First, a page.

In this example, we can see the FDAX chart in a 1-minute timeframe. We have a bearish context: Short channel with a distribution phase in top and Elliot structure. Obviously, this is impossible to explain on a folio, the vital thing to understand is: when is the proper time to enter the market.

The first signal appears in the confluence between the top of the channel and the blue resistance. We mark it with a red arrow. You have to know that in a bearish context we will look for resistance levels to sell and vice versa in the opposite case.

The next arrow shows how the price breaks a support level, and then makes the ABC correction (pullback) leaving a selling opportunity.

The last arrow is again a classic pullback to a resistance level. In that case, to the green channel. The methodology is the same as on the previous occasion.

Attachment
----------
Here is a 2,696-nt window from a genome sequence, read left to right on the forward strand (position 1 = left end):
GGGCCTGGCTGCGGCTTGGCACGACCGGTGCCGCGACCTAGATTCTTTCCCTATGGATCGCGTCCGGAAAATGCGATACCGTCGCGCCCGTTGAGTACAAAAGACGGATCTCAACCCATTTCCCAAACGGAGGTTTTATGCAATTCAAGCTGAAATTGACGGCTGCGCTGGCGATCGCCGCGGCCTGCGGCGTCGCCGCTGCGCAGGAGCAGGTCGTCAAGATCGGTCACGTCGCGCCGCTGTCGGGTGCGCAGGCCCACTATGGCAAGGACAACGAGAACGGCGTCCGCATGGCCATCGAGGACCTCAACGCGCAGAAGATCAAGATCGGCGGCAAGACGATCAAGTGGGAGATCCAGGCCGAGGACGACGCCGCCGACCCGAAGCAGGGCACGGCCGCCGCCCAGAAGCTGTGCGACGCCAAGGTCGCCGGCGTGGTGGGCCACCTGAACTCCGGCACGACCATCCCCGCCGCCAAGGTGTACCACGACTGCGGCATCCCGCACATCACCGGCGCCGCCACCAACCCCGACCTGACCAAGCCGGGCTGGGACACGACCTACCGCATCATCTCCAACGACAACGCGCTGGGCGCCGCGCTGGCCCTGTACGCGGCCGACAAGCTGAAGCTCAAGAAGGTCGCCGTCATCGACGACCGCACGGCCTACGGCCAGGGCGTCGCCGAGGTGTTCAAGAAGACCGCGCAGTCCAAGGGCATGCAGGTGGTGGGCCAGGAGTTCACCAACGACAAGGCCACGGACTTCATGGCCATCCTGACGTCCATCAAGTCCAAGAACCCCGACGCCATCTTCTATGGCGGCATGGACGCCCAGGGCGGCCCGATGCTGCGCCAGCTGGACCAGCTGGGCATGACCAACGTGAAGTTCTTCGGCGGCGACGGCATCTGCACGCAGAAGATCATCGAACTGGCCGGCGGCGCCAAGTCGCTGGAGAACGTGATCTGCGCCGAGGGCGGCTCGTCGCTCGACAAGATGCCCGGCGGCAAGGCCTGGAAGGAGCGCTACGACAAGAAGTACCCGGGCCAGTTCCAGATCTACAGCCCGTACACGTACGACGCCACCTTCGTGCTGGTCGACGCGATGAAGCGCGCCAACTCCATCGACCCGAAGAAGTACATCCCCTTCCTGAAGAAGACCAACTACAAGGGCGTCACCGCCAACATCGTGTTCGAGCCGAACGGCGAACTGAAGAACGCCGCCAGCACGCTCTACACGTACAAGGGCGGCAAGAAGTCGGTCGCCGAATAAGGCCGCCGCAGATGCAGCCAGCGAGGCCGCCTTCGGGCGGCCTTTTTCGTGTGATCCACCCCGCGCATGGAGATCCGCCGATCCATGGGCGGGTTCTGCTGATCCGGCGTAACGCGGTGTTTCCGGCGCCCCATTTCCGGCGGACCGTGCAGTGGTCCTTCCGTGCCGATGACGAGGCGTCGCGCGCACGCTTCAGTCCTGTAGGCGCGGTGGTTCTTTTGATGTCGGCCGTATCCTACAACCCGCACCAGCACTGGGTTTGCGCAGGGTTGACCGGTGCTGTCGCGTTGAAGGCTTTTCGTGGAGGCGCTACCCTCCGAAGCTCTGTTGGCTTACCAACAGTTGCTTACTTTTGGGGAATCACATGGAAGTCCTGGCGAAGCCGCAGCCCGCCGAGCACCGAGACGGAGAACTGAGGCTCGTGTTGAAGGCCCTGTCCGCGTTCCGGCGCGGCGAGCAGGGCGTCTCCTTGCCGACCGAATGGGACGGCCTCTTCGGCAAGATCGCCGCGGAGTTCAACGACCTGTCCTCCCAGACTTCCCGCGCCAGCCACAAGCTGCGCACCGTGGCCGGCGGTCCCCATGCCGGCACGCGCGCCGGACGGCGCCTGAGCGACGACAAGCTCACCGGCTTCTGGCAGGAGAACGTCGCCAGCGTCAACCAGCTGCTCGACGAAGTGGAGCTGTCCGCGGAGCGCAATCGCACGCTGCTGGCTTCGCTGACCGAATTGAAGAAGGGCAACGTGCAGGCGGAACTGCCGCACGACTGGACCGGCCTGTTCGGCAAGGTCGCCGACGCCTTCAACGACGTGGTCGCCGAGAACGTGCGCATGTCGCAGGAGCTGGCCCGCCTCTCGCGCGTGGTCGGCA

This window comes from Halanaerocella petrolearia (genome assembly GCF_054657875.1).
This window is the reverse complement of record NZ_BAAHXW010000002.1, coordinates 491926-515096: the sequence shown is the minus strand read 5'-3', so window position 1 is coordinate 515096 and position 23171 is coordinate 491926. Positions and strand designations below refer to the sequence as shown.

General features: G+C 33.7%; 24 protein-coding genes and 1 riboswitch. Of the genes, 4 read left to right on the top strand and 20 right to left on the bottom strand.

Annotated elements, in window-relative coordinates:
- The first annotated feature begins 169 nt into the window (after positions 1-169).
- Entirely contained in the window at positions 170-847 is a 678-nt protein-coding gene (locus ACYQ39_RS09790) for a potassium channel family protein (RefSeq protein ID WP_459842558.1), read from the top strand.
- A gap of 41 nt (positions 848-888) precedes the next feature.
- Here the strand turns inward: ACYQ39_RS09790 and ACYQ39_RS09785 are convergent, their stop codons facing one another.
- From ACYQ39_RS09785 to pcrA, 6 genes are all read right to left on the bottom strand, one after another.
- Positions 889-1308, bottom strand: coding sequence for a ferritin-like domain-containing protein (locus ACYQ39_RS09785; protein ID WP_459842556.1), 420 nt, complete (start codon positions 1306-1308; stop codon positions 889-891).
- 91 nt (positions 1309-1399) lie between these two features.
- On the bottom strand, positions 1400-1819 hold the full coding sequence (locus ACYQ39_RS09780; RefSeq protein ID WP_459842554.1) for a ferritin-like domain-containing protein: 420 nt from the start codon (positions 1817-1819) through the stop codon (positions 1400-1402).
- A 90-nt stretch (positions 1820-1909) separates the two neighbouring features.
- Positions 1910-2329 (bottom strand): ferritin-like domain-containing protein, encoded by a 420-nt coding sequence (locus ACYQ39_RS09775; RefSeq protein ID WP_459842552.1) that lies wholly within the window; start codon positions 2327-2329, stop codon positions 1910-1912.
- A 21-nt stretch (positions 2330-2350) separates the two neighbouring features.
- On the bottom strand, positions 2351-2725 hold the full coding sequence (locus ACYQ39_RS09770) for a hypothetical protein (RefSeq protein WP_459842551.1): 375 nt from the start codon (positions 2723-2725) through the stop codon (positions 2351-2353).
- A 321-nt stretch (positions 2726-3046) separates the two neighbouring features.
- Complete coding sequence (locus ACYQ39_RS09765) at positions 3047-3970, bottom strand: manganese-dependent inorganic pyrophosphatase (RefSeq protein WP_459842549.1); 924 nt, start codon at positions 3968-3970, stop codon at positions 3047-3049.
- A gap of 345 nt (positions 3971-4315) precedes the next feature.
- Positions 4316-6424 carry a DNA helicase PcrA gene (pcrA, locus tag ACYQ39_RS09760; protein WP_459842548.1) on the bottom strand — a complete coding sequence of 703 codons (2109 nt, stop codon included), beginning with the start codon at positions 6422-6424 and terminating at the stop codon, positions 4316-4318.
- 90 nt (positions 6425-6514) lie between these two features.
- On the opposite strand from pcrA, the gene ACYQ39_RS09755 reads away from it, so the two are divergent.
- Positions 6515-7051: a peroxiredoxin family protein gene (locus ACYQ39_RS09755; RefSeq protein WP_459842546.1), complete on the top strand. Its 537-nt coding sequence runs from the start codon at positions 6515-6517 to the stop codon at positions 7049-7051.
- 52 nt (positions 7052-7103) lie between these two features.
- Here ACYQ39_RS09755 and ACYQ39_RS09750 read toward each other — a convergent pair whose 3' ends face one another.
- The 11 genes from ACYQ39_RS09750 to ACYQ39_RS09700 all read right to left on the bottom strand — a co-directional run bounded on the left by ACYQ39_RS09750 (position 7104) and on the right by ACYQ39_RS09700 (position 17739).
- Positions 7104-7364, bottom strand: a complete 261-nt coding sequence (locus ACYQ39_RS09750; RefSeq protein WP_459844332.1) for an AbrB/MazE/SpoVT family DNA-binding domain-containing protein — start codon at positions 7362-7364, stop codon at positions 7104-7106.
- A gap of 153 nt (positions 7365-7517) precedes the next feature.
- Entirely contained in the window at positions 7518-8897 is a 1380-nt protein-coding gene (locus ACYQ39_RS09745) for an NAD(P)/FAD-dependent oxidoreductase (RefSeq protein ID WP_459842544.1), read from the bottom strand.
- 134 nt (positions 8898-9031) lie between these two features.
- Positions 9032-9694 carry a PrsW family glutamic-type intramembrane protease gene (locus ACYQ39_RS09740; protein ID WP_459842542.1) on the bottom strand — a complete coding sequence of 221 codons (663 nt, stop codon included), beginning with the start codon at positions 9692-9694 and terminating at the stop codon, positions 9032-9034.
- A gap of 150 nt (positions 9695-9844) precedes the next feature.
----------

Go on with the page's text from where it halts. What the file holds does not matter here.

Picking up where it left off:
KEY levels: Supports and resistances / Bullish and bearish guidelines / trend channel / Fibonacci levels / SMA 200 / High Volume.

Categories

## STRATEGY 4: Market context + professional manipulation

### Foreword

All our strategies are based on input setups that have a prior market reading context, which is equal to, or more important than the pattern itself. We recommend learning with Forex Academy traders to contextualize the market, so we always know what situation we are in.

With this being said, we are going to see what this strategy consists of and how we apply it to the market.

### The Strategy

As retail traders, we know that markets are managed by institutional traders or “smart hands”, and we know that they practice different trading to ours. They use huge amounts of money to buy large blocks of contracts, and because there is usually not enough supply and/or demand to satisfy them, they need to create that volume by “smart” manipulation. In the market, we can observe that with false breakouts or “shakeouts”. We have learned to identify that professional maneuver in such a way that we will try to move in favor of the market trend.